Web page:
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Che Bomb Child.

She is my only girl :
I asked for her as some most precious thing,
For all unfinished was love's jewelled ring,

Till set with this soft pearl :
The shade that time brought forth, I could not see;
How pure, how perfect, seemed the gift to me.

Oh, many a soft old tune, used to sing unto that deadened ear, And suffered not the lightest footstep near,

Lest she might wake too soon : And hushed her brothers' laughter while she layAh, needless care! I might have let them play!

'Twas long ere I believed That this one daughter might not speak to me: Waited and watched. God knows how patiently!

How willingly deceived.
Vain Love was long the untiring nurse of Faith,
And tended Hope until it starved to death.

Oh! if she could but hear
For one short hour, till I her tongue might teach
To call me mother, in the broken speech,

That thrills the mother's ear!
Alas! those sealed lips never may be stirred-
To the deep music of that lovely word.

My heart it sorely tries,
To see her kneel, with such a reverent air,
Beside her brothers, at their evening prayer;

Or lift those earnest eyes

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To watch our lips, as though our words she knew,
Then move her own, as she were speaking too.

I've watched her looking up,
To the bright wonder of a sunset sky,
With such a depth of meaning in her eye,

That I could almost hope,
The struggling soul would burst its binding cords,
And the long pent up thoughts, flow forth in words.

The
song

of bird and bee,
The chorus of the breezes, streams and groves,
All the grand music to which Nature moves,

Are wasted melody
To her; the world of sound a nameless void :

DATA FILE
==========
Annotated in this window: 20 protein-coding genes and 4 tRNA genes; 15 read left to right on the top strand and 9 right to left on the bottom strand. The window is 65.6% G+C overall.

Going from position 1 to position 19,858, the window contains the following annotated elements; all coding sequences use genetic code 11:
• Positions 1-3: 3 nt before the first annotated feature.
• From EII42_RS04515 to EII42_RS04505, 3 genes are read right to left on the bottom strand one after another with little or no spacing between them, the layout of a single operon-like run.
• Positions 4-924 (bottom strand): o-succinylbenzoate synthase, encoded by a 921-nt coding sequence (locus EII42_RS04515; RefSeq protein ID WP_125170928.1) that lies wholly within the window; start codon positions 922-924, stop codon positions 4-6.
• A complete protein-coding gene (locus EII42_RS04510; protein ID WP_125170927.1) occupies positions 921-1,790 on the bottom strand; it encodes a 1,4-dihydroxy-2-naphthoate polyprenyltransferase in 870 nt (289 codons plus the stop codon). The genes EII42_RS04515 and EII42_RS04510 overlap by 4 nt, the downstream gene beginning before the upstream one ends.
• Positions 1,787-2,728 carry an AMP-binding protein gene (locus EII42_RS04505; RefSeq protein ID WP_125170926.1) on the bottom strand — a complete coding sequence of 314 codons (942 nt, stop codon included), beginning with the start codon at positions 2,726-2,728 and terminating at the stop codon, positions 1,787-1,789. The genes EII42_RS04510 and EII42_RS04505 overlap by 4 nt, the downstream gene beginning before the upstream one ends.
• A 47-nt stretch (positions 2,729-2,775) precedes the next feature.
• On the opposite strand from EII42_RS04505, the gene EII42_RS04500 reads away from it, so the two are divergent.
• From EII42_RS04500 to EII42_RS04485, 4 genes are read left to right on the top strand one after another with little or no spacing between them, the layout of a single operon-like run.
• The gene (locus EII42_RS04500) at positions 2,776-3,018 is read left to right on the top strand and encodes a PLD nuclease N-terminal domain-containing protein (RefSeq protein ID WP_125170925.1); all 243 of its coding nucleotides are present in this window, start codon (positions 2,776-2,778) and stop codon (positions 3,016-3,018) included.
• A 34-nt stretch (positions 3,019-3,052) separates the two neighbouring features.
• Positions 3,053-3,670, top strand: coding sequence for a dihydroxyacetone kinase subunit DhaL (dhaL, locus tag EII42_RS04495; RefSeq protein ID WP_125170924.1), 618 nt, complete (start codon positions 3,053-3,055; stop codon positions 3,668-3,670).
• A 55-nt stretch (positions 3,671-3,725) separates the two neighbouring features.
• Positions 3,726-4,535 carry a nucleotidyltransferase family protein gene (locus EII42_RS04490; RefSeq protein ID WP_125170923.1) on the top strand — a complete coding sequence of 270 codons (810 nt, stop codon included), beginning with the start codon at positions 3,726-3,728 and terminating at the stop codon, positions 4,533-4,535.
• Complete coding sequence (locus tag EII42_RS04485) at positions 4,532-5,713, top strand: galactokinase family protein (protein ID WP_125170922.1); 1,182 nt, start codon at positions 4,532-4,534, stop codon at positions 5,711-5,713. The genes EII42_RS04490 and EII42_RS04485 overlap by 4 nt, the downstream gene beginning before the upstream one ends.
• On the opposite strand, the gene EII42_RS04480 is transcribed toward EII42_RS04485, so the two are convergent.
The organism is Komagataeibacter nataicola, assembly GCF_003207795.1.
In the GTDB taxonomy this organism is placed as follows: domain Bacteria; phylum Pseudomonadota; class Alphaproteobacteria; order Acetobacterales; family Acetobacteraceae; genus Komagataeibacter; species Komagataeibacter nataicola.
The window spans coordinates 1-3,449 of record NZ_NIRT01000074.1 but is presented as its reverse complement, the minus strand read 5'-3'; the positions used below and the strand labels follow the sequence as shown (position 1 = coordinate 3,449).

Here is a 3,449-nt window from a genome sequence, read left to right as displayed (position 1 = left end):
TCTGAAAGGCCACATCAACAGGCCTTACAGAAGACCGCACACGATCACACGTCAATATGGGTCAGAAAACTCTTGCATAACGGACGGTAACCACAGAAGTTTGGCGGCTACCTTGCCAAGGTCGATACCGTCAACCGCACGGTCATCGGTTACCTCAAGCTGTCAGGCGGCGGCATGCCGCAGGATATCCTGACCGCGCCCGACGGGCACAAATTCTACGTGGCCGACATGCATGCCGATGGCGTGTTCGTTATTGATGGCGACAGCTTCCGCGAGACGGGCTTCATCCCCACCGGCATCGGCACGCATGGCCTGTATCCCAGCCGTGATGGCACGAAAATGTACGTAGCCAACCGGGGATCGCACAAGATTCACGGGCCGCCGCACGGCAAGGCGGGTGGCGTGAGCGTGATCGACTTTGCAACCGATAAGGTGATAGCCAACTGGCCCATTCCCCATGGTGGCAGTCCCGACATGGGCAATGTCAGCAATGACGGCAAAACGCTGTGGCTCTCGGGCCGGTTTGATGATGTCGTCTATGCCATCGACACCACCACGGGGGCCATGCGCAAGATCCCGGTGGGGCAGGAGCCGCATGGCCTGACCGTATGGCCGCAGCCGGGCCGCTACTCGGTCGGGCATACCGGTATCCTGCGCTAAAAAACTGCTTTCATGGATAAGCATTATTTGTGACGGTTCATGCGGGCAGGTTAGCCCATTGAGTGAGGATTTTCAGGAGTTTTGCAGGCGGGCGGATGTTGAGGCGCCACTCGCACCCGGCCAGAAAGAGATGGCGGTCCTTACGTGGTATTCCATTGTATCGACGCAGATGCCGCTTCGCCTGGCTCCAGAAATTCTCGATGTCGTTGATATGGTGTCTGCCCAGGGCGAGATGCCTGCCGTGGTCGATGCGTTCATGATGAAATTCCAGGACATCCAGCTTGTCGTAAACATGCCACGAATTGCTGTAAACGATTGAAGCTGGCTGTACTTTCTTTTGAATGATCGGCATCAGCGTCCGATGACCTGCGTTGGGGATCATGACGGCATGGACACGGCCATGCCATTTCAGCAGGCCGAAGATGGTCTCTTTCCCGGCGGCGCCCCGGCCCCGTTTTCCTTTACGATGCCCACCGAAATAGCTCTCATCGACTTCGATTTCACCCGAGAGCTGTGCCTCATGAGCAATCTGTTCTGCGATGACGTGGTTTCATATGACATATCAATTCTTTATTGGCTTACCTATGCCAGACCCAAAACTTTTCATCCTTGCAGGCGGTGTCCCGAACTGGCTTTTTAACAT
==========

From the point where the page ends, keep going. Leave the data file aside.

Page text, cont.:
While even Silence hath its charms destroyed.

Her face is very

fair :
Her blue eye beautiful : of finest mould
The soft, white brow, o'er which in waves of gold

Ripples her shining hair.
Alas! this lovely temple closed must be ;
For He who made it, keeps the master-key.

Wills He the mind within
Should from earth's Babel-clamour be kept free,
E'en that His still small voice and step, might be

Heard at its inner shrine,
Through that deep hush of soul with clearer thrill?
Then should I grieve? Oh, murmuring heart be still!

She seems to have a sense
Of quiet gladness in her noiseless play,
She hath a pleasant smile, a gentle way,

Whose voiceless eloquence

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Touches all hearts, though I had once the fear,
That even her father would not care for her.

Thank God it is not so !
And when his sons are playing merrily,
She comes and leans her head

upon

his knee.
Oh! at such times I know-
By his full eye and tones subdued and mild,
How his heart yearns over his silent child.

Not of all gifts bereft,
Even now.

How could I say she did not speak ?
What real language lights her eye and cheek,

And renders thanks to Him who left
Unto her soul yet open, avenues
For joy to enter, and for love to use.

And God in love doth give
To her defect, a beauty of its own:
And we a deeper tenderness have known,

Through that for which we grieve.
Yet shall the seal be melted from her ear,
Yes, and my voice shall fill it—but not here!

When that new sense is given,
What rapture will its first experience be,
That never woke to meaner melody,

Than the rich songs of Heaven-
To hear the full toned anthem swelling round,
While angels teach the ecstacies of sound!

KNOWLEDGE is the treasure, but judgment the treasurer of a wise man.

WILLIAM PENN.